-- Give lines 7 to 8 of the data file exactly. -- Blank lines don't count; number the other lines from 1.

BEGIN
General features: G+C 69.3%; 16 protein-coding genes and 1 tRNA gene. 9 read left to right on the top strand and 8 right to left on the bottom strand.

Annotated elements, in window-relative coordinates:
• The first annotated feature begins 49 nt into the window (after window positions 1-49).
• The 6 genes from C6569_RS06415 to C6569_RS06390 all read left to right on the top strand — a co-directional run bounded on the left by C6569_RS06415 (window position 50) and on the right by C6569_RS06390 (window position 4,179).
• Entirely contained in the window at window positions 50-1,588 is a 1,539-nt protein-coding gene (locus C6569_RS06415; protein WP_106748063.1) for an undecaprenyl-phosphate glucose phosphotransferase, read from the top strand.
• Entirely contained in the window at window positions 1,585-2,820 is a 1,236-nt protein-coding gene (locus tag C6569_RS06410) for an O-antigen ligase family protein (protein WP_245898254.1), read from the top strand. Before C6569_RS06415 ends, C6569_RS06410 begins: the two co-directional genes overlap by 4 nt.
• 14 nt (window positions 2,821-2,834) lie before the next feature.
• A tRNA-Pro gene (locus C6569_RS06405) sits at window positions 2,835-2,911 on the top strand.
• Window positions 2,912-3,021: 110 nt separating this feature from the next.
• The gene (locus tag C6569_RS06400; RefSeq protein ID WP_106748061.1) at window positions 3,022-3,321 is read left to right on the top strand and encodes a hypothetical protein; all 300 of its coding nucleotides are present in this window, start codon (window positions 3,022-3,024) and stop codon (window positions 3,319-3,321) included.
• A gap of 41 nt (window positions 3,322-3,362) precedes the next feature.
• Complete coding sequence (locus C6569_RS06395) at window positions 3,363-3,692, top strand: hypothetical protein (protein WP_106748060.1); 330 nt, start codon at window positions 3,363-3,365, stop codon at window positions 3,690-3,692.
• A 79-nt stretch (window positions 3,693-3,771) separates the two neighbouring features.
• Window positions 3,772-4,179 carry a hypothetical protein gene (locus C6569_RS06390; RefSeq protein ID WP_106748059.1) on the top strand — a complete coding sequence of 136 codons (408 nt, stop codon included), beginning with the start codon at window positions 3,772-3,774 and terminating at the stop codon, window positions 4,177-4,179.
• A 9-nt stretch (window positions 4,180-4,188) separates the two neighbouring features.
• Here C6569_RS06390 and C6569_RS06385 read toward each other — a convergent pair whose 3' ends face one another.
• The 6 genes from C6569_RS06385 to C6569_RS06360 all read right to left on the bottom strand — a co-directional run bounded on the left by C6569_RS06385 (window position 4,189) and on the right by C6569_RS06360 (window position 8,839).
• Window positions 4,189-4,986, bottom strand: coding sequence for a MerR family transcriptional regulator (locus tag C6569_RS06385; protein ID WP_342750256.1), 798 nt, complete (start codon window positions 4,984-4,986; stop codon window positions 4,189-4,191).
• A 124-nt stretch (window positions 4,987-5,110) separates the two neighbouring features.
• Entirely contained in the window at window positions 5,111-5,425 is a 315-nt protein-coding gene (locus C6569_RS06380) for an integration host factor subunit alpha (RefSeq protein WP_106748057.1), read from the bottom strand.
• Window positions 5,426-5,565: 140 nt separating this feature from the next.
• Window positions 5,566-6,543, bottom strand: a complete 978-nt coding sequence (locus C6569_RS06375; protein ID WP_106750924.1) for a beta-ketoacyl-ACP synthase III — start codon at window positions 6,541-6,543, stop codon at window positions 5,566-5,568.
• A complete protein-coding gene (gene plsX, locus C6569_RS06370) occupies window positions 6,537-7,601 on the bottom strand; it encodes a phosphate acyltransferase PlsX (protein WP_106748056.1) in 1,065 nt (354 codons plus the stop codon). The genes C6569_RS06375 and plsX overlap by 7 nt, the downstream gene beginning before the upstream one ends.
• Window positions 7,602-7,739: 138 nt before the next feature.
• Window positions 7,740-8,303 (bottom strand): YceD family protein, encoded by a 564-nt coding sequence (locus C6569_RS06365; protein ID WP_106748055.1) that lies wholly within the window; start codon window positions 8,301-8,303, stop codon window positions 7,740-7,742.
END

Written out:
• 14 nt (window positions 2,821-2,834) lie before the next feature.
• A tRNA-Pro gene (locus C6569_RS06405) sits at window positions 2,835-2,911 on the top strand.